By Geoffrey Smith
Investing.com — Texas power outages continue to hit households – and the state’s oil output. Jobless claims and housing market data are due, and the House of Representatives holds a hearing on the GameStop (NYSE:GME) short squeeze. Stocks are lower as the great reflation trade takes a breather and Facebook (NASDAQ:FB) finds itself in more trouble with Australia. Here’s what you need to know in financial markets on Thursday, February 18th.
1. Oil comes off highs but Texas is still frozen
Crude oil prices retreated from 13-month highs as the outages in Texas continued to keep some 40% of U.S. oil output offline.
The outages can still be largely offset by drawing on inventories that are still above historic averages, even though they have fallen sharply in recent weeks. American Petroleum Institute data showed a draw of 5.8 million barrels on U.S. crude stockpiles last week, far more than the 2.1 million expected. Government inventory data are due at 10:30 AM ET (1530 GMT).
Texan grid operator ERCoT says that rolling blackouts are likely to continue into Thursday, and still hasn’t give a firm deadline for restoring power across the state. The outages have affected not only the state’s oil and gas fields and pipelines, but also the refineries that process the state’s crude, as well as gas supplies to Mexico.
The spike overshadowed a Wall Street Journal report on Thursday saying that Saudi Arabia is looking at reversing its unilateral decision to pull an extra 1 million arrels a day of output, starting in April.
2. GameStop hearing in the House
The U.S. House Financial Services Committee will hear testimony from the heads of Robinhood, Citadel, Melvin Capital and Reddit later Thursday, as regulators try to get to the bottom of what drove the spike in GameStop, AMC Entertainment (NYSE:AMC) and others a couple of weeks ago.
The committee is looking for signs of manipulation in the market for a handful of heavily-shorted stocks that were the subject of an intense squeeze apparently orchestrated by users of a Reddit chatboard, r/wallstreetbets.
One of those giving testimony will be Keith Gill, known to Reddit users as Roaring Kitty. Gill was the subject of a class action lawsuit alleging securities fraud filed on Wednesday. The suit was filed by the securities class action firm Hagens Berman Sobol Shapiro on behalf of Christian Iovin of Washington state and similarly situated individuals, Bloomberg reported.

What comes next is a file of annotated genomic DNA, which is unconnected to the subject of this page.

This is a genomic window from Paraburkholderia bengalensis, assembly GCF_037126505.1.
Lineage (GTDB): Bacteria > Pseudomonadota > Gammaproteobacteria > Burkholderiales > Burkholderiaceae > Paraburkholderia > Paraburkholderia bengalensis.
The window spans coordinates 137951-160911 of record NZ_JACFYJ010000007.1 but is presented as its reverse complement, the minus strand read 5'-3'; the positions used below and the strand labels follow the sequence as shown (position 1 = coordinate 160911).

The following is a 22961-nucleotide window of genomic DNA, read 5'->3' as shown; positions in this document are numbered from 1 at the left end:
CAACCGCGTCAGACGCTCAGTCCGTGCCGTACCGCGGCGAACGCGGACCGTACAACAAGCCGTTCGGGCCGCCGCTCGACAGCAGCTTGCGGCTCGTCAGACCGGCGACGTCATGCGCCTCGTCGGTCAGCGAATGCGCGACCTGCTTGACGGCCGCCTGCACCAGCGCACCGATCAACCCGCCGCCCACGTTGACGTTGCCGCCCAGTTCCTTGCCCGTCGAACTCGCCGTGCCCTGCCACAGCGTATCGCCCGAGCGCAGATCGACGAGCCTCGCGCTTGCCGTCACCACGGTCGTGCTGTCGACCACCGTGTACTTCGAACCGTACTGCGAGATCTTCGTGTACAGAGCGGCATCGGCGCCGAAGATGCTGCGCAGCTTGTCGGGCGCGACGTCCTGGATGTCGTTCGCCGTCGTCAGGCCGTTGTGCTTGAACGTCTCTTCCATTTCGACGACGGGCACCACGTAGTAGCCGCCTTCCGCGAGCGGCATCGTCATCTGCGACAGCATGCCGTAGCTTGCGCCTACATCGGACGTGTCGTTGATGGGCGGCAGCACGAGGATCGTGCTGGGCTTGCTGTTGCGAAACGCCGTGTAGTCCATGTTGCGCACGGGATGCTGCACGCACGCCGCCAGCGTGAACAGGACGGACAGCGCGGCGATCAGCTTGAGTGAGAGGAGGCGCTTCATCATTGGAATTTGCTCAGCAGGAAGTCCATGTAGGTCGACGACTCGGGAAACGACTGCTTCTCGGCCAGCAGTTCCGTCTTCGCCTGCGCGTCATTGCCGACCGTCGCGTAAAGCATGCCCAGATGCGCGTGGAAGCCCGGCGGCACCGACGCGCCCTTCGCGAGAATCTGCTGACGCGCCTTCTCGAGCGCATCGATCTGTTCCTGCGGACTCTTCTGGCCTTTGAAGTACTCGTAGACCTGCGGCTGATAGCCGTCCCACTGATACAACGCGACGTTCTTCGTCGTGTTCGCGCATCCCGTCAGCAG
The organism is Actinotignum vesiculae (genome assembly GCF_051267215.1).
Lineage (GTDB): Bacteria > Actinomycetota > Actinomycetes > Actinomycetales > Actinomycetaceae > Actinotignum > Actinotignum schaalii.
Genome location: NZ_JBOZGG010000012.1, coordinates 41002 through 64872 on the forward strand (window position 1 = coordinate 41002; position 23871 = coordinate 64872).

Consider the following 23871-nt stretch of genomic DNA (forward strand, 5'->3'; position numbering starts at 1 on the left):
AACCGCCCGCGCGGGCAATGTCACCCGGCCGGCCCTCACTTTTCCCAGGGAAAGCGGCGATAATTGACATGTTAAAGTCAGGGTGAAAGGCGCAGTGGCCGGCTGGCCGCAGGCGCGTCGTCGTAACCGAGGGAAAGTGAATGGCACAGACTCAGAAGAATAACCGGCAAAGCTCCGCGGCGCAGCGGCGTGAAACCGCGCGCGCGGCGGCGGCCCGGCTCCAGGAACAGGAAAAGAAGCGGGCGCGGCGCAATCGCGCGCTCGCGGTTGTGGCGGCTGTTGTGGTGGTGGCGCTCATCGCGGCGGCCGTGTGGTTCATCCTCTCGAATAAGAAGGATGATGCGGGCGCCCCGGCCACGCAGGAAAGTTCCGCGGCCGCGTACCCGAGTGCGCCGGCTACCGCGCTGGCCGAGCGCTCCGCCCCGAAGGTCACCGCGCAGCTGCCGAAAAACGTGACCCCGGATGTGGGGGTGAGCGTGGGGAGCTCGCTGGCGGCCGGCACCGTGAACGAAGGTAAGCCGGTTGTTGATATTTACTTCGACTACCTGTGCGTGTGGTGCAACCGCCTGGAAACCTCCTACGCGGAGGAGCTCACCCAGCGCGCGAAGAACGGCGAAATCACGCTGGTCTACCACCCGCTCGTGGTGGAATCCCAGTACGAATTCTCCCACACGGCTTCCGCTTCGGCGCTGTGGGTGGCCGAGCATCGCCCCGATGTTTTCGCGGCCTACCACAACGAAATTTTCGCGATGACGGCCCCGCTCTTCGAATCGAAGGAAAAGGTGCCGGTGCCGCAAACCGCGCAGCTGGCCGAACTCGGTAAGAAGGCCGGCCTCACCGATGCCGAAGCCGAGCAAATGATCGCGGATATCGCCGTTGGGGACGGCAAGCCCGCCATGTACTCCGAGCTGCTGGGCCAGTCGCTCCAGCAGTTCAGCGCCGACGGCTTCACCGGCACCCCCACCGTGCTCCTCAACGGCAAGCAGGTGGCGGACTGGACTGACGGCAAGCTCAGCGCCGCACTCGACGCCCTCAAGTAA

3. Stocks set to open lower; Facebook courts trouble in Oz
U.S. stock markets are set to open lower as the vigorous rally driven by ‘reflation’ and ‘reopening’ trades takes a breather.
Nasdaq futures were struggling against a backdrop of growing concern about valuations, and of widespread expectations that investors will rotate out of expensive tech names into ‘value’ ones: a trade prefigured by Berkshire Hathaway’s partial rotation out of Apple (NASDAQ:AAPL) and into Chevron (NYSE:CVX), Cerizon and Marsh & McLellan.
Other stocks likely to be in focus include Facebook, which caused fresh controversy overnight by banning the sharing of news in Australia in response to the country’s new law that forces it to pay publishers for what it displays.
Additionally, Walmart kicked off the day’s earnings barrage with one of the season’s higher-profile misses, earning only $1.39 a share rather than the $1.51 expected.
4. Jobless claims, Housing starts, Philly Fed
The U.S. labor market gives its weekly reality check, with most analysts expected another fall in the number of initial jobless claims. The expected total of 765,000 would represent a two-month low, while still being higher than anything witnessed in recent pre-pandemic times.
The numbers come a day after much stronger-than-expected retail sales data for January that reassured the market about the strength of consumer demand.
Atlanta Fed President Raphael Bostic is due to speak at 10 AM ET.
5. Airbus sees flat deliveries in 2021; Boeing (NYSE:BA)’s board shake-up
Airbus (OTC:EADSY) said it expects airplane deliveries to remain flat this year, after an unprecedented drop in 2020.
The European aerospace giant’s revenue fell 30% last year and it swung to an operating loss of 510 million euros ($612 million).
Airbus’ big rival Boeing had posted much bigger losses due to company-specific problems with its 737 MAX program. Boeing said on Wednesday that directors Susan Schwab and Arthur Collins would step down from the board and not seek re-election this year.
Elsewhere, Air France KLM SA (OTC:AFLYY) said it expects more government support after sliding to a net loss of over 7 billion euros last year.
Oil Squeeze, Jobless Claims, GameStop Hearing – What’s up in Markets